Chair Force Engineer

Thursday, June 07, 2007

Missiles of Azerbaijan?

In the ongoing debate between the US and Russia over missile defense, recent developments have brought an interesting technical twist to the problem. Russia has tried to create an alternative to European-based missile defense batteries by offering up the former Soviet nation of Azerbaijan instead.

The US position is that additional missile defense sites are necessary to defend the US and its European allies from future long-range missiles being developed by Iran (with much assistance from North Korea.) Based on my understanding of the Ground-based Midcourse Defense system, Europe would be a good location for a midcourse interception of a warhead headed towards Europe, or potentially the US. Azerbaijan is much closer to Iran, which actually makes it less suited towards midcourse interception of missile warheads. I tend to think that a missile defense site in Azerbaijan would be better suited towards boost-phase interception of ballistic missiles. However, a missile defense site in Azerbaijan might be a good location for a midcourse interception if Israel was the target of an Iranian missile attack.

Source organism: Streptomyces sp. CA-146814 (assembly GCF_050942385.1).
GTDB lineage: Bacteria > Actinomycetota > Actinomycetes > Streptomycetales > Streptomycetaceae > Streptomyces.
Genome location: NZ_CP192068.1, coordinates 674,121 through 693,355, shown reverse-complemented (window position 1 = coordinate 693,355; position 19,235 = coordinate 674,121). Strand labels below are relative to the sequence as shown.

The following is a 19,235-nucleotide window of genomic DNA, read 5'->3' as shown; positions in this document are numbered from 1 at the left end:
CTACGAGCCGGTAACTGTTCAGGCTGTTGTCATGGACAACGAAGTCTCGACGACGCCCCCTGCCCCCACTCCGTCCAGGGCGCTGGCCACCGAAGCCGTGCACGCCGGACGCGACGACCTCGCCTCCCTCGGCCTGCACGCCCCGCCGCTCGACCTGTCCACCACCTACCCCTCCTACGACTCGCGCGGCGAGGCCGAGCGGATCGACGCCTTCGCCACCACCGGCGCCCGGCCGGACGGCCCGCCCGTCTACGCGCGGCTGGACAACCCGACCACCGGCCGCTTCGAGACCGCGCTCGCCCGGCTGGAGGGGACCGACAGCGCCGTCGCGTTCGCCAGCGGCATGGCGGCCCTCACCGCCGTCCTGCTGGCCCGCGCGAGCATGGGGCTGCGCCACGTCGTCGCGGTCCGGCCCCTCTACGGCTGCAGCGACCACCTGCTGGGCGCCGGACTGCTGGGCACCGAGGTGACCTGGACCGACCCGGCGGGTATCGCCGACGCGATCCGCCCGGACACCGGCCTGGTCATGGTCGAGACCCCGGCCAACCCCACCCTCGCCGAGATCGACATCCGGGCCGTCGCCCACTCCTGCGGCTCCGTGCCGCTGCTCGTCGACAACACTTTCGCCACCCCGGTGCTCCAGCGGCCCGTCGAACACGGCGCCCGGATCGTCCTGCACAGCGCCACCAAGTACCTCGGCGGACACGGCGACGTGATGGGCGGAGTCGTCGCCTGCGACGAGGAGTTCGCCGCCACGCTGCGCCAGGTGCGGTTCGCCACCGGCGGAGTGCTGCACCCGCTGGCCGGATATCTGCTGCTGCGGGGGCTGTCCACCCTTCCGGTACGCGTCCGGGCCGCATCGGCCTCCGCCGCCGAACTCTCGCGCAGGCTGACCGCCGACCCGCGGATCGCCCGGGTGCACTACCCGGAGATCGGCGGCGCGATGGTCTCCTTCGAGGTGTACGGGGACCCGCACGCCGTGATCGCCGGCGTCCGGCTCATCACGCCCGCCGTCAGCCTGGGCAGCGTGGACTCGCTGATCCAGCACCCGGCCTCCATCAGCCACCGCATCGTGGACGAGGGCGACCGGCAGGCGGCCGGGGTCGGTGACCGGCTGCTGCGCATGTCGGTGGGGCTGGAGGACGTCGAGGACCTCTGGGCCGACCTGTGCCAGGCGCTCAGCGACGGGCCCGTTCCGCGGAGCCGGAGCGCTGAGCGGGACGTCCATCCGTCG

This diplomatic overture will need to be thoroughly vetted by the missile defense experts before it's approved or rejected. Analyzing the situation will be very difficult, in light of the fact that the hypothesized long-range missiles we're guarding against have yet to be deployed by Iran. (It's reasonable to assume that Iran will field such missiles within the next decade, and preparing for that day will be a prudent course of action.) What trajectories would Iranian No-Dong-derived missiles take? What would the likely targets be? The solution to the Azerbaijan suitability question will require much assuming and plenty of war-gaming of the Iranian mullahs' mentality. The final missile-defense answer to the Iranian threat will be very expensive and will retain a high degree of flexibility.